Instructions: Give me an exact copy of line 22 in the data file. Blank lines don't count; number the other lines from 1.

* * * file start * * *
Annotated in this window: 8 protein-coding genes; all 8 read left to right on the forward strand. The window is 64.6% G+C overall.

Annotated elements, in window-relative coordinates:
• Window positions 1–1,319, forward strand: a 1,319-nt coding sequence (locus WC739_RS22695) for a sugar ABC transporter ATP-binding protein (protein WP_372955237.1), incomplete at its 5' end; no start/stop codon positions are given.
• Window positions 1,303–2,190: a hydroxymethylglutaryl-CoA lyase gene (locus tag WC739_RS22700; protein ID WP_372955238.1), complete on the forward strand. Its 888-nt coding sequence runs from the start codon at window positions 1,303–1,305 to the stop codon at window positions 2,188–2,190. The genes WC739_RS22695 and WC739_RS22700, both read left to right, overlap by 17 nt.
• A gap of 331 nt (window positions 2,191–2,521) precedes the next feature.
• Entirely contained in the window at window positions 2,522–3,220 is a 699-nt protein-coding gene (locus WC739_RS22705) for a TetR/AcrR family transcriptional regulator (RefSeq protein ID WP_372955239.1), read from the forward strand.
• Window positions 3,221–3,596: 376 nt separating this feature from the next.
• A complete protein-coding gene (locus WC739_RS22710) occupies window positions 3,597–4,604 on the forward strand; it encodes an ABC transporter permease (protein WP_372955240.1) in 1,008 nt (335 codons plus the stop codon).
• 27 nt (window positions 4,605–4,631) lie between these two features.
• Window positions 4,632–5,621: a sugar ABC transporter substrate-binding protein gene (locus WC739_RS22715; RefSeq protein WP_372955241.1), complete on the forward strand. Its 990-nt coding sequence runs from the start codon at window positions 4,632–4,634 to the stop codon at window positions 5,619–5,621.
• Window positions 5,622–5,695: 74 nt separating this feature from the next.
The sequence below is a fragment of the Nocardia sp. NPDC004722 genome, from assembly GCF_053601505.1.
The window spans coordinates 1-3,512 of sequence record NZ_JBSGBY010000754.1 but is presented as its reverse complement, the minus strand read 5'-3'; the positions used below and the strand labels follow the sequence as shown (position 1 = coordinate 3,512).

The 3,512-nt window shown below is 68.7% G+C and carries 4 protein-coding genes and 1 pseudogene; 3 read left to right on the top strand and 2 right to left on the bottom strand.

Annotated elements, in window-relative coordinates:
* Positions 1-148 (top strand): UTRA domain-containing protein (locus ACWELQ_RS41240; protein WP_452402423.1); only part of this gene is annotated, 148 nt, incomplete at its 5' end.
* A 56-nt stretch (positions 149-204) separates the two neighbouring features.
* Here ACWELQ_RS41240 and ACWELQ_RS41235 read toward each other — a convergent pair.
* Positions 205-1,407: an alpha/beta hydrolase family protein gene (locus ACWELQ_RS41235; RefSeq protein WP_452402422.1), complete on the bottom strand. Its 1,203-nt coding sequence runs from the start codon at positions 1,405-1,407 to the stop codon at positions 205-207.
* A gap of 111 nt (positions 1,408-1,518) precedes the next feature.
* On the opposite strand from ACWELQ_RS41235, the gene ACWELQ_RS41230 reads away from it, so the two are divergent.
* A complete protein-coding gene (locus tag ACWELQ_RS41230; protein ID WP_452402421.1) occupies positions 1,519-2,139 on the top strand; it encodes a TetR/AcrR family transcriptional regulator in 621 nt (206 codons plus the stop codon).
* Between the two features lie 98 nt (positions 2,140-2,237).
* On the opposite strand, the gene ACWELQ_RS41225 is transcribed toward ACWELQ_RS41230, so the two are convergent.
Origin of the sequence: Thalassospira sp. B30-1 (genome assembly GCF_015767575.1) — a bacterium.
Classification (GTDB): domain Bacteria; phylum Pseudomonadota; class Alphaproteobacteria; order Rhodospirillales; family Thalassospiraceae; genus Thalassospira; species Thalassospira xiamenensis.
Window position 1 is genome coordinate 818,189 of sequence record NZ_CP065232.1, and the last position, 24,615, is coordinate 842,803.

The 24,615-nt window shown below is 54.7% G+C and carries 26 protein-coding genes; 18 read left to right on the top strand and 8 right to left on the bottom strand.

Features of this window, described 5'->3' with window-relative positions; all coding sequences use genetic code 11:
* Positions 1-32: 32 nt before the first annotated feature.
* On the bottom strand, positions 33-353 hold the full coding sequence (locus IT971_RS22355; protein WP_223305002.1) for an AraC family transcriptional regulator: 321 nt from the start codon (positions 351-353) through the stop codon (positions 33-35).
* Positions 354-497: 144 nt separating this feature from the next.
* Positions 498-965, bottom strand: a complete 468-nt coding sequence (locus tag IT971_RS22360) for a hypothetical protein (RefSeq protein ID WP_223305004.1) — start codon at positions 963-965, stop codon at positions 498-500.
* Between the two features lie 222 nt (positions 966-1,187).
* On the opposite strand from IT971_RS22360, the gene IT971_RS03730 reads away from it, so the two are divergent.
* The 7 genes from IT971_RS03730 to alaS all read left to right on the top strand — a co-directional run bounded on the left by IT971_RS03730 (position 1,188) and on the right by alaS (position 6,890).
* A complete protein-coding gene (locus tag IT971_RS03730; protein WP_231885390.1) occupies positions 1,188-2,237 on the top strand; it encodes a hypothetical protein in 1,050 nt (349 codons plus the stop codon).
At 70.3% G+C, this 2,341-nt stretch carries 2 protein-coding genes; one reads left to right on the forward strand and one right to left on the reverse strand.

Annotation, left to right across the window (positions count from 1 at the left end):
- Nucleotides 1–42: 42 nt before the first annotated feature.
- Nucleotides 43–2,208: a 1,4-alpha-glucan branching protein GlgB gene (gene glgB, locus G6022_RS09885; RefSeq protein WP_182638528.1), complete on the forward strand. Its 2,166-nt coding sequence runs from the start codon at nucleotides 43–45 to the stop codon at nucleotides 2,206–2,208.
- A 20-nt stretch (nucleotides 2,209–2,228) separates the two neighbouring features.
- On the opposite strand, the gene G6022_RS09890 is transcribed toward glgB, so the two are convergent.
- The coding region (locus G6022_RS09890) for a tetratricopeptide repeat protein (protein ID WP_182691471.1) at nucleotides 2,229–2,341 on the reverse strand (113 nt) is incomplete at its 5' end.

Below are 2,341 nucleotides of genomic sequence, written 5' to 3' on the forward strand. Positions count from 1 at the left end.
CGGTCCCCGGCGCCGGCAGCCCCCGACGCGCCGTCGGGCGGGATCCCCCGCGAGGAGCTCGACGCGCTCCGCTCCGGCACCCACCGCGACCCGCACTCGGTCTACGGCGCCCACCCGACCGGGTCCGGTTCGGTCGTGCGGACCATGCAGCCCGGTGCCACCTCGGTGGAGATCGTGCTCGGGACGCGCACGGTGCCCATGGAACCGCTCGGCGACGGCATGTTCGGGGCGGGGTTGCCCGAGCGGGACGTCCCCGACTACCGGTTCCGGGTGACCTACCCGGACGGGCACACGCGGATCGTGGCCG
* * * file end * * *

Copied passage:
* A complete protein-coding gene (locus tag ACWELQ_RS41230; protein ID WP_452402421.1) occupies positions 1,519-2,139 on the top strand; it encodes a TetR/AcrR family transcriptional regulator in 621 nt (206 codons plus the stop codon).